ROCKLAND — Most of us don’t give much thought to the value of that place around the corner where you can grab a gallon of milk, a six-pack of beer, fill up on gas and order a pizza to go.

In island communities, though, the local store—if there is one—plays a much more critical role, members of the Maine Islands Coalition said during a meeting on Friday, Nov. 8. MIC hosted a panel discussion at the offices of the Island Institute, publisher of The Working Waterfront, at which store owners and islanders shared what works and what challenges they face.

Among the themes that emerged are that island stores can succeed by:

There also was some consensus among the store owners that:

Representatives of Casco Bay island stores reported that large grocery stores like Hannaford, Shaw’s, Whole Foods and Trader Joe’s accommodate islanders by shipping grocery orders on the Casco Bay Lines boat. So rather than compete, island stores serve, as Steve Corman, owner of Pearls Seaside Market and Café on Cliff Island said, as the local convenience store.

But Corman, who has owned the store for more than five years, has found niches that seem to be paying off: selling craft beer, quality imported cheese and—his specialty—bacon, lettuce, lobster and tomato sandwiches. These renowned BLLTs actually drew a couple from the mainland, he said, who got off the boat, marched up to his store to pick up their phoned-in order, and returned to the boat.

Later in the discussion, Corman said he also carries cheaper cheese so year-round residents who can’t afford the imported versions can still be served. That sort of balance is important, several store owners said, but tough to accomplish since most of the stores have limited floor space.

Making the store a place for people to gather also is an important element, several store owners said, both for community vitality and for business.

“We bought seven really comfortable chairs,” Corman said, and placed them outside the store and café for patrons and others to sit and enjoy the views.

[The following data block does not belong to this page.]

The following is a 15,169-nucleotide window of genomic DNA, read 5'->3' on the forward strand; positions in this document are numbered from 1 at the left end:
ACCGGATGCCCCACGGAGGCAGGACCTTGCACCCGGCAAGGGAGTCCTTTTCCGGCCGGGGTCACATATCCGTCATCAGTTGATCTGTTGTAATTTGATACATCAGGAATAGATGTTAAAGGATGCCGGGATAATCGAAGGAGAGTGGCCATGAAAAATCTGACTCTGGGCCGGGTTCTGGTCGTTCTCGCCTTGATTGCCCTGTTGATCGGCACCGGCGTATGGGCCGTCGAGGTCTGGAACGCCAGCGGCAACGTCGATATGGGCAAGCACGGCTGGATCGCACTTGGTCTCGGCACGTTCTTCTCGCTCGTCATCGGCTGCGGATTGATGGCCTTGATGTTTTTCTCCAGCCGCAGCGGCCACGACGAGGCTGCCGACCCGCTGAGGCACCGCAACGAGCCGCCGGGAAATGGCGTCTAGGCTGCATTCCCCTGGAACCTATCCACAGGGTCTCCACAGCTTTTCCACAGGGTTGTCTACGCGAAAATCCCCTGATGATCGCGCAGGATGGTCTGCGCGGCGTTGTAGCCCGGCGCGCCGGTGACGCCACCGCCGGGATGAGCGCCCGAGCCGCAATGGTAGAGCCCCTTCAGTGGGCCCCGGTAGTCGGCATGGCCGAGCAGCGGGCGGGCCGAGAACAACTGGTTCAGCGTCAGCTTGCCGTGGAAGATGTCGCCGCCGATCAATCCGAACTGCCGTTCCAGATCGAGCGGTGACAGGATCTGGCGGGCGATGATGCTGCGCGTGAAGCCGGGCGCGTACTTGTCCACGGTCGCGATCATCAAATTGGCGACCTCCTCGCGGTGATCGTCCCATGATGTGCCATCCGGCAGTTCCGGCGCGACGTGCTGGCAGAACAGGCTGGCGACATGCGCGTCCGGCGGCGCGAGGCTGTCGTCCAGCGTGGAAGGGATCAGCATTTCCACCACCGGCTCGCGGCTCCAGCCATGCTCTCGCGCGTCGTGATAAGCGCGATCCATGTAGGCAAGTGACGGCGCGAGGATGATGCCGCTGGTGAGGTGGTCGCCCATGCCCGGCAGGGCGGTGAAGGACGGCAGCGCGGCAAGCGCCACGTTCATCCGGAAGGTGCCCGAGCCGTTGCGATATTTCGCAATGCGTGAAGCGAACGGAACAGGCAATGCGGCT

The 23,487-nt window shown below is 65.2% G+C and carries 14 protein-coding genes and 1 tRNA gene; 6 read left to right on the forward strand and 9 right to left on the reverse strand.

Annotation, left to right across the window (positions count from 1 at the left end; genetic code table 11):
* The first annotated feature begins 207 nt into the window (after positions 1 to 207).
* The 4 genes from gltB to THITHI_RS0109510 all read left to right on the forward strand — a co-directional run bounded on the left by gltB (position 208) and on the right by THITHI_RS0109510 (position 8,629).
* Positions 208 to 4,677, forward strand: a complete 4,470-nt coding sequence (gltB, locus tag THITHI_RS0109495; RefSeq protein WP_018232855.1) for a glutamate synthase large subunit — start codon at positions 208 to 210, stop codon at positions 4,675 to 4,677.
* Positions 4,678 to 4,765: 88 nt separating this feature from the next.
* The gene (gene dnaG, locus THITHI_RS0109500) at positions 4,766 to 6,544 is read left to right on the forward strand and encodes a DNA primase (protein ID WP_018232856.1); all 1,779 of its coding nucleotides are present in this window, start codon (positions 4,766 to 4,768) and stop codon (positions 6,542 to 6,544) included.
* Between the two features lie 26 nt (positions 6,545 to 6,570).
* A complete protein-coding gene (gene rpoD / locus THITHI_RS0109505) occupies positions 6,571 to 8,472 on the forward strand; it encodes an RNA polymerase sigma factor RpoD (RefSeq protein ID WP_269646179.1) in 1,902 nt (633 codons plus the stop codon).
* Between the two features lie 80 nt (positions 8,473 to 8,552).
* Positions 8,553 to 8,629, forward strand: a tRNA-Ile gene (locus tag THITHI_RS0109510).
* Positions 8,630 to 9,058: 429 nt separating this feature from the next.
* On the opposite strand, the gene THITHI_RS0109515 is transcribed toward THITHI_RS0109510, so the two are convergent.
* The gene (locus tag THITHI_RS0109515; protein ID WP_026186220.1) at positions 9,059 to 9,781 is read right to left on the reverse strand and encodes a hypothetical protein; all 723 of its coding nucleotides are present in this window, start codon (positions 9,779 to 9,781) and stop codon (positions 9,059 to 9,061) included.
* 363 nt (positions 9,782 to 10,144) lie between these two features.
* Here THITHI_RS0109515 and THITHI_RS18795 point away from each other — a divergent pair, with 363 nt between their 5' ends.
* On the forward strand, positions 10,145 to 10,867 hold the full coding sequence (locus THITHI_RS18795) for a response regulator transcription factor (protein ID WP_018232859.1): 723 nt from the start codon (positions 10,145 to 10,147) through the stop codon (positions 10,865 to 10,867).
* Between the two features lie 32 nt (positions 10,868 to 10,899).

Another store owner said island stores often become regular hang-outs for fishermen when the weather is bad, but joked that there is often more talking than buying.

Cindy Niquette, owner of the Swan’s Island store, said that island’s “dry” laws mean customers buying sandwiches or lobster can’t drink beer with their meals at the outside picnic tables, even if they bring their own.

Amy Farrell, owner of the Diamond Cove Store on Great Diamond Island in Casco Bay, talked about the need for reliable staff. The store is open from Memorial Day through Labor Day weekends. Last summer, Farrell said, she hired a manager from the mainland and had to find on-island housing, which cut into profits.

Laurie Woods, who owns and operates the Boathouse Beverage and Variety store with her husband Scott on Long Island in Casco Bay, said after 14 years in business, she and her husband head south for a break in January and return in March. Like Farrell, she said having reliable staff is critical.

On Great Diamond, Farrell also works to have her store be an island hub, hosting a community dinner each Thursday night in the summer, drawing as many as 75 people.

“I actually have Little Diamonders who come across on the sand bar at low tide,” she said.

Isle au Haut’s store is owned cooperatively by 30 people and has been supported by funds raised at town meeting. Locals soured on the store some years ago when its primary supporter carried mostly high-end goods, said MIC member Rudi Graf.

“It was not very welcoming,” he said, “and poorly governed,” but a new board of directors took over in recent months and has worked hard to spruce it up and revive it.

A couple from Connecticut attended the panel discussion to learn more about island stores. The couple, who did not want to be named, is considering purchasing an existing island store. Asked by MIC members if hearing the many challenges dissuaded them, they said despite what they learned, they were on their way to an appointment with a banker.